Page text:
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Black Knights Skyhawk

A-4SU display team of RSAF

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Steve Houghton12/06/2016 10:09:33
513 forum posts
342 photos

Republic of Singapore Air Force 'Black Knights'

My subject for the 2016 PSS mass build of the A-4 Skyhawk is the A-4SU variant used by the RSAF.

As well as a mainstream RSAF service aircraft, it was used during the 1990s in a team of six A-4SUs by the RSAF Black Knights aerobatic display team, in the national Singapore colours of white and red.


The A-4SU was based on the A-4C, and will require a slightly shorter nose and more upright air intakes than the A-4E shown on the plan. Other differences may come to light as I progress.

I don't intend to present a full blog, as time is rather short to get it finished. I shall concentrate on the building and post anything interesting that I haven't seen in other blogs.

On your marks....

To the building board...................

J.H. Rood13/06/2016 02:42:33
175 forum posts
211 photos

Best wishes, Steve! What a gorgeous colour scheme, too.

Phil Cooke13/06/2016 07:01:48
2236 forum posts
1525 photos

Good to see you underway with the A-4 Steve, and a great choice of scheme! Enjoy the build!!

Steve Houghton13/06/2016 14:08:52
513 forum posts
342 photos

Hi John,

Since I started this thread I noticed that you have also posted pics of the Black Knights on Graham Gilliver's thread. Great minds think alike!

I hope one or two others may follow the same Black Knights scheme, so that we can give those Blue Angel builders an aerobatic team challenge!

Phil, I'm glad to be on the job at last. I hoped the Zlin 526 ASM would be finished for this weekend on the Orme, but I didn't quite make it. I will now leave the Zlin until I have made significant progress on the A-4.


I have started on the wing, and haven't seen much information about this on the other threads yet. The ribs, spars, webs are glued down to the lower sheet.


I'm puzzling how to shape and attach the sub-LE 1/8" sheet without having access to plane it after glueing in place, as it will be tucked under the lower sheet. I think I shall pre-chamfer the bottom edge, and hope it is somewhere near to the right angle, and stuck in the correct alignment with the bottom of the ribs, when I roll the lower sheet onto it afterwards.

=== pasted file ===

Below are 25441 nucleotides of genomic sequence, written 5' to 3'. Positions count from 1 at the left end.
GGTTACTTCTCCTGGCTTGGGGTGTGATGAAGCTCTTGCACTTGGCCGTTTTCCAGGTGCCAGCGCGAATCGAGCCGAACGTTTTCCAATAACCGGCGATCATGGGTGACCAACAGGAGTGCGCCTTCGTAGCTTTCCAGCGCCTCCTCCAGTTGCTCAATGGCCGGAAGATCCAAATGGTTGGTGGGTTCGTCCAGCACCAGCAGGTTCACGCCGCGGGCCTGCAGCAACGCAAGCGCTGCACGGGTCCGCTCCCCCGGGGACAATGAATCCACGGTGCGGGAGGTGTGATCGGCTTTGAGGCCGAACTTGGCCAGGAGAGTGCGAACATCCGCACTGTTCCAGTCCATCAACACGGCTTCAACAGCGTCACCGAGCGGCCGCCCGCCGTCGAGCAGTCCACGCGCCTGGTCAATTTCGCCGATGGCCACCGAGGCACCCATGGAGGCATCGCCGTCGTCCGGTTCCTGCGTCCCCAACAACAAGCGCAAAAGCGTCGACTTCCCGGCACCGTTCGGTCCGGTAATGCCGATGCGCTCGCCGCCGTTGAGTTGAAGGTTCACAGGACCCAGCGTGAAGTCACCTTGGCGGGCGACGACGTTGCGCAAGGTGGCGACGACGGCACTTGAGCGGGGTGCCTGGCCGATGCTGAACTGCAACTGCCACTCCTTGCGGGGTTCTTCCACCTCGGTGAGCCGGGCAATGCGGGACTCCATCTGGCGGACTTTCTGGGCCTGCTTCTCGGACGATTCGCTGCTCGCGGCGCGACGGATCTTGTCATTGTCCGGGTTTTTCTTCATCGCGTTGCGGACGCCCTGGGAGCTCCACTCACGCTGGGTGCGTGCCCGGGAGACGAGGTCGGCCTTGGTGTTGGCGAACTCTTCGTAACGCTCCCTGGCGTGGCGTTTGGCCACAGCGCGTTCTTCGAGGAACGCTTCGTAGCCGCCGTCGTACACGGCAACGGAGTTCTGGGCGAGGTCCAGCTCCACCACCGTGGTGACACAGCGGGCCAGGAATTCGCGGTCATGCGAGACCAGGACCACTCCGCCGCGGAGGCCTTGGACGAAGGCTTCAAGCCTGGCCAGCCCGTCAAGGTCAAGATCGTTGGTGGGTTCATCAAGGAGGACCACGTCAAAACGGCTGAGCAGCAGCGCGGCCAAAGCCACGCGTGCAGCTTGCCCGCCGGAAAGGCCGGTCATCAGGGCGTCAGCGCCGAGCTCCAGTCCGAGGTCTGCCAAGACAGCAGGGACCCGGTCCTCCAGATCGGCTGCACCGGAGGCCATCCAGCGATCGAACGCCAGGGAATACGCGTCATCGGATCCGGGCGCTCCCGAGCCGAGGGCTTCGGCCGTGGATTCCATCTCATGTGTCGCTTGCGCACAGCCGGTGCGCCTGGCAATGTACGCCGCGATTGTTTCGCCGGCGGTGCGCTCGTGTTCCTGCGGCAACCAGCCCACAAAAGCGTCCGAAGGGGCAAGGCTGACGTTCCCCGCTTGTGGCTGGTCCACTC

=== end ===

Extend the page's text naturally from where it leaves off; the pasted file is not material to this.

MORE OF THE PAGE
I did wonder about wrapping and gluing the lower sheet onto the ribs first, then add the sub-LE, but the structure would be a little flexible and I might add twists.

Phil Cooke13/06/2016 16:01:31
2236 forum posts
1525 photos

Good question Steve, you can do it either way I think... I will have to re-read my build article but I would suggest its easier to roll the bottom sheeting up first THEN add the sub L/E into the resultant 'corner' groove.

Ribs are aligned fine and glued to the bottom sheeting with the bottom spar and the rear sub T/E and once that's dry you would be able to add the top spar and cross spar webbing - adding further stiffness. Then you can roll the L/E sheeting up onto the underside of the ribs prior to adding the sub LE. I would try to keep the wing pinned down and chock up the skins where needed at the front using a section of thin elevator stock positioned at the right angle to give the varying degrees of elevation needed along the span root to tip.

You can chamfer the bottom edge of the sub L/E to achieve an almost perfect fit if you wish but the amount of curvature on the underside of he ribs is fairly limited and the resultant gap if it was left square would likely be much smaller than the bead of PVA used to retain in in the groove.

Steve Houghton13/06/2016 21:17:00
513 forum posts
342 photos

Thanks for the ideas, Phil. The magazine article (presumably from Matt's notes) suggests glueing the sub-LE before lifting the TE of the wing to roll the sheet onto the bottom, but I couldn't see how to attach the sub-LE correctly using that method. I may try the sheet first technique.

I've just added the 1/8" webs to the two centre rib bays, and when dry I shall study form to decide on the best approach.

Steve Houghton13/06/2016 22:35:45
513 forum posts
342 photos